A recent study (see a summary of it here), involving a team of researchers and two state-of-the-art climate computer models, estimates the future effects of climate change on California. The study considers two scenarios, one in which we significantly reduce our use of fossil fuels, and one in which we continue to use fossil fuels unabated.
The most surprising find is that summer temperatures are likely to be much hotter 100 years from now—4 to 7 degrees F for the lower scenario and 7 to 14 degrees F for the higher. And this is the average for California—inland areas, such as the central valley, are likely to see more warming.
I asked people in Fresno what they would think if every summer day was 10 degrees F warmer. Most shuddered at the thought. Fresno already sees many summer days over 100 degrees. A vendor I talked to in downtown Fresno said he would not want to work on the street. The family I stayed with (who extremely generously shared with me the meal on the left) remarked that even a few degrees in the summer makes a huge difference for comfort.
Agriculture, the foundation of the central valley’s economy, will likely suffer under such high temperatures. The same study estimated that dairy production and wine grapes, the two most profitable products, would see declines in their production. The farmer who I talked to in the last entry, after saying that such a warming would definitely not happen, said he would simply use more water if it did.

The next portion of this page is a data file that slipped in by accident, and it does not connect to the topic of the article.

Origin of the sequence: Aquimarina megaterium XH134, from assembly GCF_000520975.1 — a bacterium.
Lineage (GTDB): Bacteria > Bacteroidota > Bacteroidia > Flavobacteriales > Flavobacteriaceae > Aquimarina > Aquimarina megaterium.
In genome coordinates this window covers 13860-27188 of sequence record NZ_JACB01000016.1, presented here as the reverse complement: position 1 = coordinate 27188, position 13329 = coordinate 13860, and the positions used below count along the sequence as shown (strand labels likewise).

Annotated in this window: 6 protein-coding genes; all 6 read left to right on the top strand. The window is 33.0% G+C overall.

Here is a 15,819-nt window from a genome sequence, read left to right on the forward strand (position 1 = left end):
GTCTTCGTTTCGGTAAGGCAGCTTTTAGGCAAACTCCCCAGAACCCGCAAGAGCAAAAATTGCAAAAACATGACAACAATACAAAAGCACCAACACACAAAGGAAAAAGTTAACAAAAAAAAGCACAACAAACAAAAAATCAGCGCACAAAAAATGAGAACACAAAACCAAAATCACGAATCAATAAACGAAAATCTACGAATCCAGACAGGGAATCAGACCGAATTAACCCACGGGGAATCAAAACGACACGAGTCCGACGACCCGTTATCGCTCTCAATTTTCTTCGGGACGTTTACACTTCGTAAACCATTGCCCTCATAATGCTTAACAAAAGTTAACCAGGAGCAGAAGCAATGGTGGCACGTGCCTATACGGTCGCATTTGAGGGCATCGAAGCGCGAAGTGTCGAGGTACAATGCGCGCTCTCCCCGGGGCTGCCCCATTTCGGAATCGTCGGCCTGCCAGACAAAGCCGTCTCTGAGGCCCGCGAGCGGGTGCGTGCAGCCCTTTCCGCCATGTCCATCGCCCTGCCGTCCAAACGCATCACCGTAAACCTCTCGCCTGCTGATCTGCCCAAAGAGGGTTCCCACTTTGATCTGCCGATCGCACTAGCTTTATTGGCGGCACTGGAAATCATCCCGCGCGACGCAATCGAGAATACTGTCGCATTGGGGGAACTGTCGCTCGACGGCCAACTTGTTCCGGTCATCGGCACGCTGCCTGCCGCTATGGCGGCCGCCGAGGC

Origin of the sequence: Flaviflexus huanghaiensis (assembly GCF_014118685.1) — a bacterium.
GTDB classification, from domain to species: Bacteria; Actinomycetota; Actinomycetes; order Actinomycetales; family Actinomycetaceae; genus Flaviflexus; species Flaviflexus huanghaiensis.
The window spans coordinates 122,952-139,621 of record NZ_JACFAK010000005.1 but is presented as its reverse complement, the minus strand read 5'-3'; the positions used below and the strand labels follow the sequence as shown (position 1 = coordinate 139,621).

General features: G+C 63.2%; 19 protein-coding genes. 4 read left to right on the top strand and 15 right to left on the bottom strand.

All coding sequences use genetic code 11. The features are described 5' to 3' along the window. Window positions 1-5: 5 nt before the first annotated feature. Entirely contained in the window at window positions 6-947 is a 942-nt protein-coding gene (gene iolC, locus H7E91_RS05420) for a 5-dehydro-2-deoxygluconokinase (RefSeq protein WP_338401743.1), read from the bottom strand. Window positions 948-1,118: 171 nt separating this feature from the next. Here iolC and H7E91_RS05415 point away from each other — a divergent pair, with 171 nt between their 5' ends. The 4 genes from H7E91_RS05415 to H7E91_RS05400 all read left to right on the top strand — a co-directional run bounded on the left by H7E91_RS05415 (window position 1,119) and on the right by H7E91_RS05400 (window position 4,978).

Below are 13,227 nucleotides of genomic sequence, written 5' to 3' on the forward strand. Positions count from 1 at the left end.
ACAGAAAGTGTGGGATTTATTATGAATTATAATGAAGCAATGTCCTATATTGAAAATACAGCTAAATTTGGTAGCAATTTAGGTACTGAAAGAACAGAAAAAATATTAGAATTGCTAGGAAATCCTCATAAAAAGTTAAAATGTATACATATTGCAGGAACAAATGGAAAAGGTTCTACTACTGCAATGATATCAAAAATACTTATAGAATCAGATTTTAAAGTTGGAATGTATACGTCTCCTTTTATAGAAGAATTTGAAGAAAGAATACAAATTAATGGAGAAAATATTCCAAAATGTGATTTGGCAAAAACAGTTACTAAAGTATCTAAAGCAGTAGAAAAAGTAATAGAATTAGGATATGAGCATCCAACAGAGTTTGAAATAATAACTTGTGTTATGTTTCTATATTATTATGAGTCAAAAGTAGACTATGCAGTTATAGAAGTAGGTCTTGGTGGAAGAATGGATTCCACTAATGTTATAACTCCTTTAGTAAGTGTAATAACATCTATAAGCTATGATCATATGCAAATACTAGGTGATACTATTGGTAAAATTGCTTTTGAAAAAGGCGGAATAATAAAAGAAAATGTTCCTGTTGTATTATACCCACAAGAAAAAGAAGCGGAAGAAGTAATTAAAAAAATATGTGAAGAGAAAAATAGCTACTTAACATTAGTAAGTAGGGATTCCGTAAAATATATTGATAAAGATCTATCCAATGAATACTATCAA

Unfortunately, using more water will be tough in a warmer California. Most of California’s precipitation falls in the winter in the north, yet most of the water is used in the summer in the south, and, in particular, by agriculture around Fresno. This water use is possible because the Sierra Nevada mountains store an incredible amount of water in their snowpack, which they release over the spring and summer. If the temperatures warm, we will lose the snowpack. In the higher emissions scenario, California lost 70% to 90% of its snowpack (and its ski season, for that matter), and in the lower emissions scenario, between 30% and 70%. The models also predict that there will be a slight decrease in total precipitation, only adding to the problems.
Warmer summers, decreased agriculture, and reduced water availability are just three of the findings of the study. While not entirely disastrous, the effects are bad, and there is a very big difference between the high emissions scenario and the low emissions scenario.